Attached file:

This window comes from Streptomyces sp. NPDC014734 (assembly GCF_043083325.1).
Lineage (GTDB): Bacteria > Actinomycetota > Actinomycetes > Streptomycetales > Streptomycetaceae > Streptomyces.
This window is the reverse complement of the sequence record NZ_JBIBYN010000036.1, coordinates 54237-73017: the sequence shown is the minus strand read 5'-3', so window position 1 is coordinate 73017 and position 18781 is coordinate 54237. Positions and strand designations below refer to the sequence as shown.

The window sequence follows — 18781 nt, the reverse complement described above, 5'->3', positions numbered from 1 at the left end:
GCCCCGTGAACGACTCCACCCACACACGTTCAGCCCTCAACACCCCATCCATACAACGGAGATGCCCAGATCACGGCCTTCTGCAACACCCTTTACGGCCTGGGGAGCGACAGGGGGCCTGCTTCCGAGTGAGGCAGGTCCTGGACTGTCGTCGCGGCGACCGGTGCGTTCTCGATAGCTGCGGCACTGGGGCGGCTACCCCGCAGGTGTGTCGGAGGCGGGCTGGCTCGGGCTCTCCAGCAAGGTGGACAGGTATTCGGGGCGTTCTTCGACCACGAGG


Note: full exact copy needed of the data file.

This window comes from Streptomyces sp. NPDC014734 (assembly GCF_043083325.1).
Lineage (GTDB): Bacteria > Actinomycetota > Actinomycetes > Streptomycetales > Streptomycetaceae > Streptomyces.
This window is the reverse complement of the sequence record NZ_JBIBYN010000036.1, coordinates 54237-73017: the sequence shown is the minus strand read 5'-3', so window position 1 is coordinate 73017 and position 18781 is coordinate 54237. Positions and strand designations below refer to the sequence as shown.

The window sequence follows — 18781 nt, the reverse complement described above, 5'->3', positions numbered from 1 at the left end:
GCCCCGTGAACGACTCCACCCACACACGTTCAGCCCTCAACACCCCATCCATACAACGGAGATGCCCAGATCACGGCCTTCTGCAACACCCTTTACGGCCTGGGGAGCGACAGGGGGCCTGCTTCCGAGTGAGGCAGGTCCTGGACTGTCGTCGCGGCGACCGGTGCGTTCTCGATAGCTGCGGCACTGGGGCGGCTACCCCGCAGGTGTGTCGGAGGCGGGCTGGCTCGGGCTCTCCAGCAAGGTGGACAGGTATTCGGGGCGTTCTTCGACCACGAGG